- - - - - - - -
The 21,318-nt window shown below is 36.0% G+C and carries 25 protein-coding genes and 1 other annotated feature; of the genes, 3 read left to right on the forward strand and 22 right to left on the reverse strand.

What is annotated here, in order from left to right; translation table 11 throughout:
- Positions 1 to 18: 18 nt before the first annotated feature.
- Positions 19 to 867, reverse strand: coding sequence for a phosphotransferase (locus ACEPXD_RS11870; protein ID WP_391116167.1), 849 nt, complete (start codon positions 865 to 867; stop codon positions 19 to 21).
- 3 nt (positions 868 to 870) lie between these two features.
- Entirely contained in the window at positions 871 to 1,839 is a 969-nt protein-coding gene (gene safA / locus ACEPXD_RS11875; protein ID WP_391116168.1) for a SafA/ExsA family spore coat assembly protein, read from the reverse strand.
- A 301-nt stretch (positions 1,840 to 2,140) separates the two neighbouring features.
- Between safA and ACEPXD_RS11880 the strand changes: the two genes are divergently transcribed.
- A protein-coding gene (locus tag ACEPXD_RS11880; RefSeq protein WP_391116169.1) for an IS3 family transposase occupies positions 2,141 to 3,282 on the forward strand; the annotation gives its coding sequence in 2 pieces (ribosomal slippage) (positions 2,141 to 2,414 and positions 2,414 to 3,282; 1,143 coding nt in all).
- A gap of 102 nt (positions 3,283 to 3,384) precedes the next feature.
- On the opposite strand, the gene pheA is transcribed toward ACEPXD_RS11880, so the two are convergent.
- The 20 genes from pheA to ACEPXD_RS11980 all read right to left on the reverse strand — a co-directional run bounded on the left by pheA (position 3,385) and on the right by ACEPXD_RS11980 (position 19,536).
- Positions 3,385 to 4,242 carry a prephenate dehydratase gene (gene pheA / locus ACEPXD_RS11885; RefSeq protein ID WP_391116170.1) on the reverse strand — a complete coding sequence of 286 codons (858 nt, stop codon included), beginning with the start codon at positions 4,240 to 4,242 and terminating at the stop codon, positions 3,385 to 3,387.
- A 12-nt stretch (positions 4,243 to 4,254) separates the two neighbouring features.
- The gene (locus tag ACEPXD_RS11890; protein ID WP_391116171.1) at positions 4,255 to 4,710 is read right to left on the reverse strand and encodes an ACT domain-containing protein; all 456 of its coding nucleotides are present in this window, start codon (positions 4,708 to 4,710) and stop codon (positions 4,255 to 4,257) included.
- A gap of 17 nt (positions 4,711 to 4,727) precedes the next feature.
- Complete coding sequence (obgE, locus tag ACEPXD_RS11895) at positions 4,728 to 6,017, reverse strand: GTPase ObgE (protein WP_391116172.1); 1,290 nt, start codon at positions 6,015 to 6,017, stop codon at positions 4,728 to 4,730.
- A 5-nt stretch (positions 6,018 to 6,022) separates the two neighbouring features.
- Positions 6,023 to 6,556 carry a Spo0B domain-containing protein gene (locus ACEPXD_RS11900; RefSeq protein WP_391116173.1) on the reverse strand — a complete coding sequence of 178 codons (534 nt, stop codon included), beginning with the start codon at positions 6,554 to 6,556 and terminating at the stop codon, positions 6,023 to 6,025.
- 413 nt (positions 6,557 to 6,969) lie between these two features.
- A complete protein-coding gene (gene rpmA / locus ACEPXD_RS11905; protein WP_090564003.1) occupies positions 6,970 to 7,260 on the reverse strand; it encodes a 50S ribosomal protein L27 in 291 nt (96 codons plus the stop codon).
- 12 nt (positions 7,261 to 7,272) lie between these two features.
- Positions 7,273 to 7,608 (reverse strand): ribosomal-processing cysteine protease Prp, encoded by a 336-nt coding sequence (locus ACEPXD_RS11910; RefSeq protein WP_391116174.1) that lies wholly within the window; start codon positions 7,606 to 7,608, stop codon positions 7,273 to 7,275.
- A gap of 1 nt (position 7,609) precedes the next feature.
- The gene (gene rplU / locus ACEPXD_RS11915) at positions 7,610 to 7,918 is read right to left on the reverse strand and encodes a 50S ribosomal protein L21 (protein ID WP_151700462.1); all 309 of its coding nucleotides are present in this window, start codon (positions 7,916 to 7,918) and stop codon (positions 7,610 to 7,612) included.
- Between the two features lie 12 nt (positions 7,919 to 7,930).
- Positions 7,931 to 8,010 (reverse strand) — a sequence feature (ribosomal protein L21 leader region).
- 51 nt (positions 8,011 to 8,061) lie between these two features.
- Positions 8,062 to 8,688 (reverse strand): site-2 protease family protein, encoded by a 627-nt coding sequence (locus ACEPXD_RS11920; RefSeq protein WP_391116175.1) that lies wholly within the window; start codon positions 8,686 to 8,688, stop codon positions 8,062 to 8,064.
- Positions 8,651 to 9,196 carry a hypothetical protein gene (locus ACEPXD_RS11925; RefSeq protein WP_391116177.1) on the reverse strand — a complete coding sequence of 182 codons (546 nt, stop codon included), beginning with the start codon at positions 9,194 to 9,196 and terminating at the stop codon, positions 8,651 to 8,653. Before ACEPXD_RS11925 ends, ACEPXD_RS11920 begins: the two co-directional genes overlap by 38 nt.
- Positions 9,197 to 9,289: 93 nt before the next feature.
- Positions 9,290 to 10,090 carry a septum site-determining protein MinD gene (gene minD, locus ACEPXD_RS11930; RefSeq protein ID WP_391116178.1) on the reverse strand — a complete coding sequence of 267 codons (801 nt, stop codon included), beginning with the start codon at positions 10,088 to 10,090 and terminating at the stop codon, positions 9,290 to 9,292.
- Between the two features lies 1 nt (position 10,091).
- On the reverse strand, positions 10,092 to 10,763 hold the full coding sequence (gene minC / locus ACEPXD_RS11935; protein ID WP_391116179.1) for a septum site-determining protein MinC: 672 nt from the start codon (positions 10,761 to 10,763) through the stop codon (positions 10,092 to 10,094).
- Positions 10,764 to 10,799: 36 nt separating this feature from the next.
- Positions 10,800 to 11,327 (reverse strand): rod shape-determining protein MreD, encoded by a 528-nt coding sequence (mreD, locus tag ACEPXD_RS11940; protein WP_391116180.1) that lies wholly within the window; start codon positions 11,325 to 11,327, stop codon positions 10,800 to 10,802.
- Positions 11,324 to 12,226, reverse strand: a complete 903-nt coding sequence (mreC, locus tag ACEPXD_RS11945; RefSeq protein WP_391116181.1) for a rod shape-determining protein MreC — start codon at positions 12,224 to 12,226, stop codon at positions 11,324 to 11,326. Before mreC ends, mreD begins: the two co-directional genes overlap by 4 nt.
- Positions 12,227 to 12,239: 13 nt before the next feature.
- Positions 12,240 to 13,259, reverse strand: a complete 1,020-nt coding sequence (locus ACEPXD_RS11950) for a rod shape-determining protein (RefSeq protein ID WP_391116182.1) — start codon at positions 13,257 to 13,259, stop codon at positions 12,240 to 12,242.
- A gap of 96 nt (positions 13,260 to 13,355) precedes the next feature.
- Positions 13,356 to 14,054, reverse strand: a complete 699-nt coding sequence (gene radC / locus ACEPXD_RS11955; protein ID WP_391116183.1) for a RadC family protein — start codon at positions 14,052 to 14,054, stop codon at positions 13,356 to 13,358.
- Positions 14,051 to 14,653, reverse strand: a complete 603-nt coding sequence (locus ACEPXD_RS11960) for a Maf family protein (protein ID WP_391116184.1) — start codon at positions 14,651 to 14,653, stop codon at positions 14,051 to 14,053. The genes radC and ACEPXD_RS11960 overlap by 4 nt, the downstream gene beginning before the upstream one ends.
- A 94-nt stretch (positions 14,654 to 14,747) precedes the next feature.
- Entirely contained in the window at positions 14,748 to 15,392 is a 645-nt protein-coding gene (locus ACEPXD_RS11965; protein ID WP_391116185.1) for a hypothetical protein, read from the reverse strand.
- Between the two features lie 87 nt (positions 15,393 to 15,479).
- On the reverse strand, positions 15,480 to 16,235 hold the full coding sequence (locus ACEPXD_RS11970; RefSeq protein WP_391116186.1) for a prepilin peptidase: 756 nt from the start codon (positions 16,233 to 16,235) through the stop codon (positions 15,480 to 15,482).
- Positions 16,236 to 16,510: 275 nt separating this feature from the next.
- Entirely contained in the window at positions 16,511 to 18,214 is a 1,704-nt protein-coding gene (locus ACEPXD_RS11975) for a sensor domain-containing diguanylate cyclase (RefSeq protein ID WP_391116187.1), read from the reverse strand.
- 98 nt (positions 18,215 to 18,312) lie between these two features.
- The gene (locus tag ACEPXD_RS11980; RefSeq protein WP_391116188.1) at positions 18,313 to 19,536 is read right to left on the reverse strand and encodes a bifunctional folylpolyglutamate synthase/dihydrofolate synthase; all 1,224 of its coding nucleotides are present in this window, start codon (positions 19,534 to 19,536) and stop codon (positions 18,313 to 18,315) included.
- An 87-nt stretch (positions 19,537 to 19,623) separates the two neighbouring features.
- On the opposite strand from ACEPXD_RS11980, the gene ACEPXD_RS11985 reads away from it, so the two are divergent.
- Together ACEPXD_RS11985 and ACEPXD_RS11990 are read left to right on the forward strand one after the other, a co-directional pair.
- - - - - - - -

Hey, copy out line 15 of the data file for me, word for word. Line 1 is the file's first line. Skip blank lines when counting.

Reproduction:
- The gene (locus tag ACEPXD_RS11890; protein ID WP_391116171.1) at positions 4,255 to 4,710 is read right to left on the reverse strand and encodes an ACT domain-containing protein; all 456 of its coding nucleotides are present in this window, start codon (positions 4,708 to 4,710) and stop codon (positions 4,255 to 4,257) included.